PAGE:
Billionaire Bill Gross and his millionaire neighbor are back in court amid a months-long feud over an expensive sculpture and the 'Gilligan's Island' theme song
- Billionaire investor
Bill Grossis back in court this week over a spat with his neighbor.
- The neighbor claims Gross and his wife, Amy, violated a court order regarding playing loud music.
- The conflict stems from a $1 million glass sculpture on Gross's property.
The legal battle has been raging for months between the Grosses and multimillionaire tech entrepreneur Mark Towfiq and his wife, who live directly next door in
Amy Gross testified Monday that her neighbors are driving her out of her home and that she has to announce her presence when she goes outside.
"I fear going into my backyard," she testified, according to Bloomberg. "I couldn't have my wedding reception there. I couldn't have my birthday there."
Towfiq's wife, Carol Nakahara, testified that she and her husband feel helpless and that they "thought this was over" last year, Bloomberg reports.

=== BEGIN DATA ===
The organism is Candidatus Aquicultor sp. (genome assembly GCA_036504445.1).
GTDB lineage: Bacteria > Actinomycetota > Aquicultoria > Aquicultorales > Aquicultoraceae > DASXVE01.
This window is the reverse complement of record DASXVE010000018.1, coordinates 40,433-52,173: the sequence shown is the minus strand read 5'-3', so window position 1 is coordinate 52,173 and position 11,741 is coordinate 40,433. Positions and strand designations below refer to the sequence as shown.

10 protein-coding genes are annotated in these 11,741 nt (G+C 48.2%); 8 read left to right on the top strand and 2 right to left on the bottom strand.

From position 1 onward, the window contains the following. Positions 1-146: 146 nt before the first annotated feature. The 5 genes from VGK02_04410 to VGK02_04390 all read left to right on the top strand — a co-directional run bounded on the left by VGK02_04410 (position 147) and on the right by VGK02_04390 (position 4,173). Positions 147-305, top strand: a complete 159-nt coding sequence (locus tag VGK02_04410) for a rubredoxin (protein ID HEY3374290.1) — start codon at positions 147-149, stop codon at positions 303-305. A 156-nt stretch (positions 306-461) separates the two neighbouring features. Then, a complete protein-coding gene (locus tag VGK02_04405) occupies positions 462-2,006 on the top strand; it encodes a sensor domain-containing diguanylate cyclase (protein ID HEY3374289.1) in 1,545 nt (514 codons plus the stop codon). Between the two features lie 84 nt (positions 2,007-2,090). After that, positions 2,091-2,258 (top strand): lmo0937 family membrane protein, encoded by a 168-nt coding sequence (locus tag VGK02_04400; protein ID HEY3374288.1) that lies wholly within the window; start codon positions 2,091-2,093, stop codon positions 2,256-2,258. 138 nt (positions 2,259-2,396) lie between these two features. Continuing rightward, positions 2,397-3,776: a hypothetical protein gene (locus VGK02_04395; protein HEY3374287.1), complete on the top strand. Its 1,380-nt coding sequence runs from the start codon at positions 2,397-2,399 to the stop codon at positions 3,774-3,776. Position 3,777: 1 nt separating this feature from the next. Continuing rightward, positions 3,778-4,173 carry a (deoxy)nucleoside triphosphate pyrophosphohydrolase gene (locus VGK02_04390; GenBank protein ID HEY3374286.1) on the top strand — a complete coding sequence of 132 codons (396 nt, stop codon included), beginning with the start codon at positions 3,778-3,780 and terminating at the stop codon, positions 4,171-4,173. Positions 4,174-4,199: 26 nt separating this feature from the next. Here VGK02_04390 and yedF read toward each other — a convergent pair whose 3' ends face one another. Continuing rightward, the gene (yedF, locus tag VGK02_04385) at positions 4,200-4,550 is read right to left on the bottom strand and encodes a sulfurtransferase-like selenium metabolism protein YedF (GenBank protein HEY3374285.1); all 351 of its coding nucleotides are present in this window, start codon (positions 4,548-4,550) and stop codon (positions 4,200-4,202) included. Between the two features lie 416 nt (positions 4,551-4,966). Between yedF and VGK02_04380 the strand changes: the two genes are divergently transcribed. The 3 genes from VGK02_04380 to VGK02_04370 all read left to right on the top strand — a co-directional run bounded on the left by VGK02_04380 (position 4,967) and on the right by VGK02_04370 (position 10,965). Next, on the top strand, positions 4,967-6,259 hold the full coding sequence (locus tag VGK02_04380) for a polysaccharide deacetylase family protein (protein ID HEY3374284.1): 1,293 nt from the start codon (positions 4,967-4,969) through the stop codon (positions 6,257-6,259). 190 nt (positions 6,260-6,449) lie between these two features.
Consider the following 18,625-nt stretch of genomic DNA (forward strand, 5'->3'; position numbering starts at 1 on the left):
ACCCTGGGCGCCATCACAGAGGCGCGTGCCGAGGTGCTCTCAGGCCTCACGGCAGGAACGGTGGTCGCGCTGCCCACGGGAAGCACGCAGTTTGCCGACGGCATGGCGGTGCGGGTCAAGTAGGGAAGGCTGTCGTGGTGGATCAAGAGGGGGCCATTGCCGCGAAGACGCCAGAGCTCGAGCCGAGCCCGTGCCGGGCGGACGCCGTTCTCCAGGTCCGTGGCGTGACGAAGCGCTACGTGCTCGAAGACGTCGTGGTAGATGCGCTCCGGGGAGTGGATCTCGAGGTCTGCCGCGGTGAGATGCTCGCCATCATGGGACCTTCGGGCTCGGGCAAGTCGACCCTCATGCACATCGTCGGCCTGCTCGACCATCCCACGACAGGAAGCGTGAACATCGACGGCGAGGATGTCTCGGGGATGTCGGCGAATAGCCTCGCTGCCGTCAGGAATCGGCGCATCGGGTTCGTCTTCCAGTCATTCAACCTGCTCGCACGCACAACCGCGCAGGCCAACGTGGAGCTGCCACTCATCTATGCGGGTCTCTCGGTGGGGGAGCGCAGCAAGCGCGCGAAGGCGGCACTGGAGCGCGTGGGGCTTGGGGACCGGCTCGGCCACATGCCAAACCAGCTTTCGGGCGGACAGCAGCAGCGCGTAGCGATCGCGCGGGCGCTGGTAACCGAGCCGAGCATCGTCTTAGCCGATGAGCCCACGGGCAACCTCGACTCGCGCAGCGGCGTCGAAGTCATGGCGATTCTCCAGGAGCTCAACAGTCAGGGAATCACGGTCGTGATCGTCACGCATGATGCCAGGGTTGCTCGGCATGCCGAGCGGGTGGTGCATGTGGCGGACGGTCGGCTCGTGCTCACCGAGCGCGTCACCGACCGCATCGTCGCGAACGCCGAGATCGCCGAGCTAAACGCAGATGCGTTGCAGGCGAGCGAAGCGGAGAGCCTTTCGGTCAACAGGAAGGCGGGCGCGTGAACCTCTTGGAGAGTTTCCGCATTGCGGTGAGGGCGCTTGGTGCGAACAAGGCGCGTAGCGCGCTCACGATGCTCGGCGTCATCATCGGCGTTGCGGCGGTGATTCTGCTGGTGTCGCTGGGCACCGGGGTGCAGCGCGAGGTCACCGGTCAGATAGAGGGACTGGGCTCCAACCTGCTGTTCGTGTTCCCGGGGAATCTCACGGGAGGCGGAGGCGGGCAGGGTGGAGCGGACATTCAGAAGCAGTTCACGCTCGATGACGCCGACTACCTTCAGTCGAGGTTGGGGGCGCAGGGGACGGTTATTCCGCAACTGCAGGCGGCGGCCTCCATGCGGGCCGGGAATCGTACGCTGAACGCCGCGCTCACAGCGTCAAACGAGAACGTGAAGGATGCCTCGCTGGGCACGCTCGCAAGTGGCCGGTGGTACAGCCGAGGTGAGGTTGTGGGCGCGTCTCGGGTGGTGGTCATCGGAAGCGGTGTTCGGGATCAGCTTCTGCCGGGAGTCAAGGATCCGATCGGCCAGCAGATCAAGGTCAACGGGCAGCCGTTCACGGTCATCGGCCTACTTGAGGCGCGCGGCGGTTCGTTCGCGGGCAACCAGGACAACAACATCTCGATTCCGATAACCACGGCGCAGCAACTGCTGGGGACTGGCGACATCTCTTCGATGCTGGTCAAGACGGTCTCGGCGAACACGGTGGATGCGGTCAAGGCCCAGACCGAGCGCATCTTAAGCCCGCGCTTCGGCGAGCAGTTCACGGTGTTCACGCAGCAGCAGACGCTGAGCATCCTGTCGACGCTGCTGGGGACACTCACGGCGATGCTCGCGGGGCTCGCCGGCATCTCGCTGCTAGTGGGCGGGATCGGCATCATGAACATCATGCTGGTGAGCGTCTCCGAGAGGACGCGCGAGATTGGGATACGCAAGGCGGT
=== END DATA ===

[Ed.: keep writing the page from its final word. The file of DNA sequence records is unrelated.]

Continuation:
The conflict began last year and stems from a $1 million sculpture
Towfiq accused the legendary bond trader and cofounder of Pimco and his partner, the former professional tennis player Amy Schwartz, of harassment and intentional infliction of emotional distress.
Gross and Schwartz - who appears to have taken her husband's last name when they were married last April - had installed a a 22-foot-long sculpture on their property in Laguna Beach, California. The sculpture, created by the artist Dale Chihuly, consists of dozens of blue glass stems that reach nearly 10 feet high. It was installed by Gross as a gift to his partner in 2019 and cost $1 million, according to the Los Angeles Times.
Amy Gross told the Times last year that the glass pieces "are like my babies" and that she and her mother pray to them.
But after the sculpture sustained thousands of dollars in damage, Gross installed netting to protect it from the elements, which Towfiq and his wife said blocked their view. The couple filed a complaint with the city of Laguna Beach, which led to the city inspecting the property and informing Gross that he lacked the proper permits, the Times reported.
After the complaint was filed with the city, Towfiq and Nakahara claimed that the Grosses blared the "Gilligan's Island" theme song, among other music, at all hours of the day and night, including turning the music on remotely when away from home, in an attempt to get them to drop the issue. (Bill Gross testified in December that the song has special significance for the couple.)
If Gross is found guilty of violating the restraining order, he could be jailed, according to Bloomberg.
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